Edited by Robert Kohl and Hays Ellisen
SEC/CORPORATE SEC Issues New Compliance and Disclosure Interpretations On November 16, the Securities and Exchange Commission's Division of Corporation Finance issued two new Compliance and Disclosure Interpretations (C&DIs) with respect to Section 5 of the Securities Act of 1933 (Questions 139.29 and 139.30). The new C&DIs concentrate on whether, in the context of registered debt exchange offers and negotiated third-party share exchange offers, the issuer or acquirer, as the case may be, may enter into lock-up agreements with holders prior to filing a registration statement on Form S-4 for the exchange. The SEC acknowledged that there were legitimate business reasons for offerors to seek lock-up agreements in these situations.
If an issuer engages in a registered debt exchange offer, the SEC stated that the issuer may enter into lock-up agreements prior to filing a registration statement if: the signing noteholders are accredited investors and own less than 100% of the outstanding principal amount of the particular series of notes; a tender offer will be made to all holders of the particular series of notes; and all note holders will receive the same amount and form of consideration.
If a third-party acquirer engages in a negotiated share exchange offer, the SEC confirmed that the acquirer may enter into lock-up agreements prior to filing a registration statement if: the lock-up agreements only involve executive officers, directors, affiliates, founders and their family members, and holders of 5% or more of the securities; the signing holders own less than 100% of the securities; a tender offer will be made to holders of all securities; and all holders of securities will receive the same amount and form of consideration.
The SEC also replaced an existing C&DI with respect to Sections 13(d) and 13(g) of the Exchange Act and Regulation 13D-G (103.10). The new C&DI asserts that for purposes of calculating the 10-day period after the acquisition when a Schedule 13D must be filed, the day after the trade date (rather than the settlement date) should be counted as the first day of such period. The superseded C&DI stated that the 10-day period begins on the trade date.
Click here to view all C&DIs with respect to the Securities Act.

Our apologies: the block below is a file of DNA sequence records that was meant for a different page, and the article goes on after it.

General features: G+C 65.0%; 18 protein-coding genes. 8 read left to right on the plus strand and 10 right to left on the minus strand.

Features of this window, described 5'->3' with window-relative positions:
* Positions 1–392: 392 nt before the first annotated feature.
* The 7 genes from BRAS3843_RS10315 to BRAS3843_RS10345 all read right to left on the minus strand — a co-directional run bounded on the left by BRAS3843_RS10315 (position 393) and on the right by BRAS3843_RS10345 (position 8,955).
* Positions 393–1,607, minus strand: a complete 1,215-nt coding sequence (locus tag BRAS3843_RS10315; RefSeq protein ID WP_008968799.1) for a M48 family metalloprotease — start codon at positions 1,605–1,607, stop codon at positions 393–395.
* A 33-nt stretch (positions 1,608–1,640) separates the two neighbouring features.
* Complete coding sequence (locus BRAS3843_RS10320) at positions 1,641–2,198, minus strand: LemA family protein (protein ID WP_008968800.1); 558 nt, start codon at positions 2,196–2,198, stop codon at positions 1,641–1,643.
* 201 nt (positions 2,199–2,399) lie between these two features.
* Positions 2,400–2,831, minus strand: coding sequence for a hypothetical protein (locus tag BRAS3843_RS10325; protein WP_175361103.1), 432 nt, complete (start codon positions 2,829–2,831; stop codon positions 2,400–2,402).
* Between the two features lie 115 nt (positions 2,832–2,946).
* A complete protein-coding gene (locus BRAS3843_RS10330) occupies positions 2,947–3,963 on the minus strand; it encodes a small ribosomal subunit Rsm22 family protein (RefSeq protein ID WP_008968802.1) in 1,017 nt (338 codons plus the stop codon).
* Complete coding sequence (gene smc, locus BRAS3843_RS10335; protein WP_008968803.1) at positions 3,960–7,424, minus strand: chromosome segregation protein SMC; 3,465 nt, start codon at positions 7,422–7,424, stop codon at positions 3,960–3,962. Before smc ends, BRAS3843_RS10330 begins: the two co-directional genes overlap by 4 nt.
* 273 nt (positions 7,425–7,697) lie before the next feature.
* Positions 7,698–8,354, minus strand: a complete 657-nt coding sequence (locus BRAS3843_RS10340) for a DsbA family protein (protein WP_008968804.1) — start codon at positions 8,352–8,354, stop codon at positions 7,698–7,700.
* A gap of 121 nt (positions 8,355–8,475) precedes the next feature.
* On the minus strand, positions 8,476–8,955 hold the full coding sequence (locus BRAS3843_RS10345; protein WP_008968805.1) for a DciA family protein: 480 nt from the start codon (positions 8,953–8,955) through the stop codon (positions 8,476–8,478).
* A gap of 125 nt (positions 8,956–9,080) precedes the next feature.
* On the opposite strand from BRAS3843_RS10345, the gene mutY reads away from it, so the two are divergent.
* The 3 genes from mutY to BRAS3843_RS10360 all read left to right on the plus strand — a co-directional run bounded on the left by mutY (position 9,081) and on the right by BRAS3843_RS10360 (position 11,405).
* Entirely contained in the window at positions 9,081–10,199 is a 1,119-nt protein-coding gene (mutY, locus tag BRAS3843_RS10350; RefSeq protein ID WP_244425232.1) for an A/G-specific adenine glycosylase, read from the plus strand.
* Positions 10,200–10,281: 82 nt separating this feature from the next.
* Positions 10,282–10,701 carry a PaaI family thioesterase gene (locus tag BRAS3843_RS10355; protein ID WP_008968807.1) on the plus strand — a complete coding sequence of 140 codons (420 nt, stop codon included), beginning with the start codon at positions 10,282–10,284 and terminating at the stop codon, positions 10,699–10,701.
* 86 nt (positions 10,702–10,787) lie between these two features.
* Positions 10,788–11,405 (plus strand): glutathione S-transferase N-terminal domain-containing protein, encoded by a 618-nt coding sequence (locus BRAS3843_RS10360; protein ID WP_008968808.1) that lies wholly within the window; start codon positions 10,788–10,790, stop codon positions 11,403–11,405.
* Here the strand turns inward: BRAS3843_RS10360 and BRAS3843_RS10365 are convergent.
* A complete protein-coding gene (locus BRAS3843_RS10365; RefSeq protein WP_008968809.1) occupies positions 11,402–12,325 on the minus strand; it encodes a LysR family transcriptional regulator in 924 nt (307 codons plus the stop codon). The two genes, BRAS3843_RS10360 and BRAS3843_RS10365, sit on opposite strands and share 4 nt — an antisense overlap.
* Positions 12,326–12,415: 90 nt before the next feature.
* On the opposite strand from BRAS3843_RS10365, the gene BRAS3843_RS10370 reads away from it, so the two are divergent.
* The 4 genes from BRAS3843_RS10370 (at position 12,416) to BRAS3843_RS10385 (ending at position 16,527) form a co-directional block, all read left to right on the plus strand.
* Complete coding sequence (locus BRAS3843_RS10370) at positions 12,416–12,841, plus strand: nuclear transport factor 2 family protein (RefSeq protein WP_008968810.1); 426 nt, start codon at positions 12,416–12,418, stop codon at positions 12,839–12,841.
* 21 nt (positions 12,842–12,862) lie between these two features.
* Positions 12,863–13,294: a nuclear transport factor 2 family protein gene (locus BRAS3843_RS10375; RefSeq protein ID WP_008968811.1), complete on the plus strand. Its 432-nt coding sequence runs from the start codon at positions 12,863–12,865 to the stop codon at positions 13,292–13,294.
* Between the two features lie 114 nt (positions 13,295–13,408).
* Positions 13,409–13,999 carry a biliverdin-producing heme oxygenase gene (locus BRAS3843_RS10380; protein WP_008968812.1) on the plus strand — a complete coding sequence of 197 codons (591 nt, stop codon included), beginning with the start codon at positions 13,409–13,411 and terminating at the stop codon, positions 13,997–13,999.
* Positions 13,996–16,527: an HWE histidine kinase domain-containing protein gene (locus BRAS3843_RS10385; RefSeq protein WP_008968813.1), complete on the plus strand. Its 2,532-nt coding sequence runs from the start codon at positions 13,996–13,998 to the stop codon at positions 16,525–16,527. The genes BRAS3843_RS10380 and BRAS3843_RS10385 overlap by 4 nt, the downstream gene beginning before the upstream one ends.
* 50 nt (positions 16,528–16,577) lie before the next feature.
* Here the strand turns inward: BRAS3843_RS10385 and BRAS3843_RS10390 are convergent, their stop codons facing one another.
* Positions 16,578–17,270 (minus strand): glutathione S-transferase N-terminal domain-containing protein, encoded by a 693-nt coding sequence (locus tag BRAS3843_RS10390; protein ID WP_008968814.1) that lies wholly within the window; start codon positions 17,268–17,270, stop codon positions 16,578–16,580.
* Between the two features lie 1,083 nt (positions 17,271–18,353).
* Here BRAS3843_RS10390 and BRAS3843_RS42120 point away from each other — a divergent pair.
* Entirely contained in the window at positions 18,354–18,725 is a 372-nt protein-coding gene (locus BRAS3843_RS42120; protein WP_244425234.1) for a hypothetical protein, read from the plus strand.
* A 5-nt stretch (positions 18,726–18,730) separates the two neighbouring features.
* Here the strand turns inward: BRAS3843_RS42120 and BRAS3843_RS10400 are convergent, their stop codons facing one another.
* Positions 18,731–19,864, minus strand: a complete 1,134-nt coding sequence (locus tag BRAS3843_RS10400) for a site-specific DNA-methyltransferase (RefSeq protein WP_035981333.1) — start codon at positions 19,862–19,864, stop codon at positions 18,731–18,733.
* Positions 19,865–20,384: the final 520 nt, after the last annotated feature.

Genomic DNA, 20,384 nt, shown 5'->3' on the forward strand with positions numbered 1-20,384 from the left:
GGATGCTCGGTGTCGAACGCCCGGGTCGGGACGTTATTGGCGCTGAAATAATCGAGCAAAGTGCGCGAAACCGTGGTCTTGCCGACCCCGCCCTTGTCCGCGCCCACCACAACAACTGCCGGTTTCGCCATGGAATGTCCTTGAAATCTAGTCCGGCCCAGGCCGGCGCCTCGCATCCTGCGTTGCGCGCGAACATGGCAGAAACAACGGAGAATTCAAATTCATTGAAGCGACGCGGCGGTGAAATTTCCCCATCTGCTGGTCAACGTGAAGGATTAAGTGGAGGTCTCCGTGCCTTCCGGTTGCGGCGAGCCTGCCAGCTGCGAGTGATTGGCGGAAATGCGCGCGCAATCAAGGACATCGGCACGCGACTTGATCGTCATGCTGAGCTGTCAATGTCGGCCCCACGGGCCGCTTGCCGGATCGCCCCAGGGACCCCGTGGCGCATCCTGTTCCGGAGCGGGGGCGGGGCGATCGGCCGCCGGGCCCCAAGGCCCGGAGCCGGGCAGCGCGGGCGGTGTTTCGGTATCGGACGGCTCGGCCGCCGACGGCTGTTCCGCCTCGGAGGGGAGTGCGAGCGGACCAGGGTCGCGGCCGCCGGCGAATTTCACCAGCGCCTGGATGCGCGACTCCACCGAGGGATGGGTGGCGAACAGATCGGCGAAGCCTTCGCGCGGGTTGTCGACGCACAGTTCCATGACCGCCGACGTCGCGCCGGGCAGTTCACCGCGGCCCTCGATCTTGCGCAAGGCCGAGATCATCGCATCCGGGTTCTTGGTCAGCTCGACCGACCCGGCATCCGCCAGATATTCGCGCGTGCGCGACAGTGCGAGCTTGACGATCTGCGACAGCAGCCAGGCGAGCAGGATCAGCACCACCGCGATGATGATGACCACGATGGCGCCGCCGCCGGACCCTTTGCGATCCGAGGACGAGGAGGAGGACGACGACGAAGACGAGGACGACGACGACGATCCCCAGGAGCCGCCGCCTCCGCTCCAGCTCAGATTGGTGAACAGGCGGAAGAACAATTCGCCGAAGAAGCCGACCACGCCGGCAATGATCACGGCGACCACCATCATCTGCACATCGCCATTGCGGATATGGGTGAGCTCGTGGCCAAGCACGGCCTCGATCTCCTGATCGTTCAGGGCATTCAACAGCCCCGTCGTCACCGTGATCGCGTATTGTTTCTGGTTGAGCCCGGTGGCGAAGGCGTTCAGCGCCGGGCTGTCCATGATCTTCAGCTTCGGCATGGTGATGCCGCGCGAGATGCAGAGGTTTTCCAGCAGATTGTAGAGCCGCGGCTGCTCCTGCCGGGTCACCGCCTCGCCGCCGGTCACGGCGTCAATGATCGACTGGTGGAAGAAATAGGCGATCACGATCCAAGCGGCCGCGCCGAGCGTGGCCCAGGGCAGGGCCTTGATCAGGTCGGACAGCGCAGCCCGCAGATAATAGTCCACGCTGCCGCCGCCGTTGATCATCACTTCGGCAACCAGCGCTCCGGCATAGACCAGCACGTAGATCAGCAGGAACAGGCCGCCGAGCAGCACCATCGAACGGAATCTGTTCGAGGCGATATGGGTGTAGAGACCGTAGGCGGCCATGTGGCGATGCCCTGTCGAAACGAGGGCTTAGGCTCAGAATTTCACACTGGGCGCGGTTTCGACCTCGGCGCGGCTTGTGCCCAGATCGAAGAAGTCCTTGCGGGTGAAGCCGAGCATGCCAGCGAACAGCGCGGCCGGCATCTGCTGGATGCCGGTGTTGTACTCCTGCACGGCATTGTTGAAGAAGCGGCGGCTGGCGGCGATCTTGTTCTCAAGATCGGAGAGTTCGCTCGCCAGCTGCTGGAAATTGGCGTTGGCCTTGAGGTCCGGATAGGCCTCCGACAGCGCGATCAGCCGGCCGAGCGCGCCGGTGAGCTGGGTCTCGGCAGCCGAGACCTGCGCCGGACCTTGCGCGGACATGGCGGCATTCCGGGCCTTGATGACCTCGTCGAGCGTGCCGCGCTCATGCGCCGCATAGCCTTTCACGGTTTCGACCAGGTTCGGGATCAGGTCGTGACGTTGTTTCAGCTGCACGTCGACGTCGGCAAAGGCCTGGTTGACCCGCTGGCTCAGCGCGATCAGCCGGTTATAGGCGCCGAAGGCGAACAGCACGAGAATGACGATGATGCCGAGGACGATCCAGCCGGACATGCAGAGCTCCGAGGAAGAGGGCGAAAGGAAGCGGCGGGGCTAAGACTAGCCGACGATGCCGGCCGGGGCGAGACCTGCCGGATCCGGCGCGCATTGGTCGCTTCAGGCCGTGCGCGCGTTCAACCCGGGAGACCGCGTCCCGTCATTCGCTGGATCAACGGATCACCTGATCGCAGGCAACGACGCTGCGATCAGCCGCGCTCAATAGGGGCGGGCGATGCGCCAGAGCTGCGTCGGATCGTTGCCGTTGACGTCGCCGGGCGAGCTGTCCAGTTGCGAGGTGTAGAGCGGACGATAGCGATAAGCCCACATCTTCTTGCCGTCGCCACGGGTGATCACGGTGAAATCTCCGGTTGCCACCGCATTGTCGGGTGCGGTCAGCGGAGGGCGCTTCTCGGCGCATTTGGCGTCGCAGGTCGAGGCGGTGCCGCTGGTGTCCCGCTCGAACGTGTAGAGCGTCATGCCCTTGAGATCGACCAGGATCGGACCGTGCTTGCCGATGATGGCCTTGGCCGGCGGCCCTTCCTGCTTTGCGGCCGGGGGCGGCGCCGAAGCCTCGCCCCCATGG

Click here to view all C&DIs with respect to Sections 13(d) and 13(g) of the Exchange Act and Regulation 13D-G.
LITIGATION SEC's First Regulation G Enforcement Action Results in Injunction, Civil Penalties The Securities and Exchange Commission's first action pursuant to Regulation G has resulted in settled charges against a technology firm and certain officers and employees who mischaracterized various expenses in order to meet earnings targets in 2004 and 2005.
Regulation G, which was enacted in 2003, applies whenever a company subject to periodic reporting requirements discloses any material information that includes financial measures that do not conform with generally accepted accounting practices (i.e., non-GAAP results). Such non-GAAP financial measures often exclude non-recurring, infrequent, or unusual expenses. Regulation G requires firms that employ such measurements to reconcile them with the most directly comparable GAAP treatments, and also prohibits companies from disseminating false or misleading non-GAAP reports.
The SEC charged that SafeNet, Inc. and individual officers and employees violated Regulation G by mischaracterizing certain expenses as non-recurring costs, improperly reducing other liabilities to bolster earnings, and failing to reconcile these adjustments with GAAP, thereby misleading investors and violating Regulation G. SafeNet continued to exclude approximately $4.6 million in expenses from its non-GAAP earnings statements, even after its auditor determined that such costs were required to be recognized in its GAAP results. In order to explain the disparity between GAAP and non-GAAP earnings, the company allegedly created false reconciliation categories that misrepresented these costs as non-recurring expenses.
SafeNet, Inc. and the individual defendants settled the charges by agreeing to pay penalties and to refrain from future violations. (SEC v. SafeNet, Inc., Civ. No. 09-117 (D.D.C. Nov. 12, 2009))
Delay in Seeking Restraining Order Prompts Denial of Relief A medical equipment company's request for a temporary restraining order to prohibit former employees from aiding its competitor was denied after the company waited four months to seek the restraint and failed to present evidence showing that further delay would result in irreparable injury.
Ride-Away Handicap Equipment Corporation asserted claims for breach of contract, tortious interference, and defamation against two of its former sales agents, who had non-competition agreements with Ride-Away, after the agents resigned and joined a competitor, Mobility Freedom, Inc. The former sales agents joined Mobility Freedom shortly after their resignations in late June and early July...